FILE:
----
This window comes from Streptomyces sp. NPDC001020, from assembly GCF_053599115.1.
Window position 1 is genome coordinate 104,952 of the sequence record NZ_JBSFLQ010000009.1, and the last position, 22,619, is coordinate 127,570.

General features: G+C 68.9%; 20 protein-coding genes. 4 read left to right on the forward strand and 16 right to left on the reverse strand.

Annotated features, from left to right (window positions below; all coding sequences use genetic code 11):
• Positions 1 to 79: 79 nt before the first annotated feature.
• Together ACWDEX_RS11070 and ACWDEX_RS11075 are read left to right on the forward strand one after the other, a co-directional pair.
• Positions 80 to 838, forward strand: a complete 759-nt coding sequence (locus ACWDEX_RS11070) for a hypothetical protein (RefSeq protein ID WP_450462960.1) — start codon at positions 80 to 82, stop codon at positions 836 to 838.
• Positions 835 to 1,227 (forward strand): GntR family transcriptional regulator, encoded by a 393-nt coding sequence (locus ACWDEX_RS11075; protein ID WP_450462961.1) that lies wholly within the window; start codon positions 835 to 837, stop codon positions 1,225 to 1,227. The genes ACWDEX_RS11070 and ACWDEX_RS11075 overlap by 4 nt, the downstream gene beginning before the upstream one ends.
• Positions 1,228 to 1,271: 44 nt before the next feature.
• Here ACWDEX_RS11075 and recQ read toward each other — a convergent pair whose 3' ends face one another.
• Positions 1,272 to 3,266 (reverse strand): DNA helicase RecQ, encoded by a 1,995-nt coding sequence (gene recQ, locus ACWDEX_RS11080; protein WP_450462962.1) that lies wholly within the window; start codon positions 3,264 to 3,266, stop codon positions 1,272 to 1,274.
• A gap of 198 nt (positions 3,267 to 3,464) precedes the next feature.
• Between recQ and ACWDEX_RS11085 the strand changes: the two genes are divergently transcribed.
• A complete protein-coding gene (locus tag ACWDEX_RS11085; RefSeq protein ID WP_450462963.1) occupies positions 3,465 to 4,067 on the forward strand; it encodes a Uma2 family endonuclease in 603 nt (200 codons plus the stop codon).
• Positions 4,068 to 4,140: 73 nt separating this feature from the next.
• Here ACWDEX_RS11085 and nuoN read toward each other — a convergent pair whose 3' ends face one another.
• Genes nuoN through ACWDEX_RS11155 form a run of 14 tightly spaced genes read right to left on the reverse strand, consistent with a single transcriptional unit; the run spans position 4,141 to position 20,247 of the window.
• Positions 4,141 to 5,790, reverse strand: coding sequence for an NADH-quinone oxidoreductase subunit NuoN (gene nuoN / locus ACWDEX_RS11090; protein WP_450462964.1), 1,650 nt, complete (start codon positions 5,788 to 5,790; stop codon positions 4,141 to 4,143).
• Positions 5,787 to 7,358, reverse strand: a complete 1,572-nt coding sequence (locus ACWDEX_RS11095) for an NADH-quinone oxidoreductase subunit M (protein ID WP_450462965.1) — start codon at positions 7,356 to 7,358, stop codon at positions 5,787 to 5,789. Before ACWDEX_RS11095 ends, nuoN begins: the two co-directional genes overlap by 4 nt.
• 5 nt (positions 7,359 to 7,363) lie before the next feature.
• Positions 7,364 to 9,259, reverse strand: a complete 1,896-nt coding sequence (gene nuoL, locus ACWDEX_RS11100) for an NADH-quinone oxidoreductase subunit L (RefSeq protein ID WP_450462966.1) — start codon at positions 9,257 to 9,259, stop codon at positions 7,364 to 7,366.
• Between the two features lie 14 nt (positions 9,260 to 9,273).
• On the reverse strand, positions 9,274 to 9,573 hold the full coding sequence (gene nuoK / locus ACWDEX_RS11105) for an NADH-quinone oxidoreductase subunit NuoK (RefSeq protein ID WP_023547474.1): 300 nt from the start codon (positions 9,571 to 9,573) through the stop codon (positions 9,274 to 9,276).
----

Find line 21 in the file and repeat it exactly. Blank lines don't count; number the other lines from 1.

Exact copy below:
• Positions 7,364 to 9,259, reverse strand: a complete 1,896-nt coding sequence (gene nuoL, locus ACWDEX_RS11100) for an NADH-quinone oxidoreductase subunit L (RefSeq protein ID WP_450462966.1) — start codon at positions 9,257 to 9,259, stop codon at positions 7,364 to 7,366.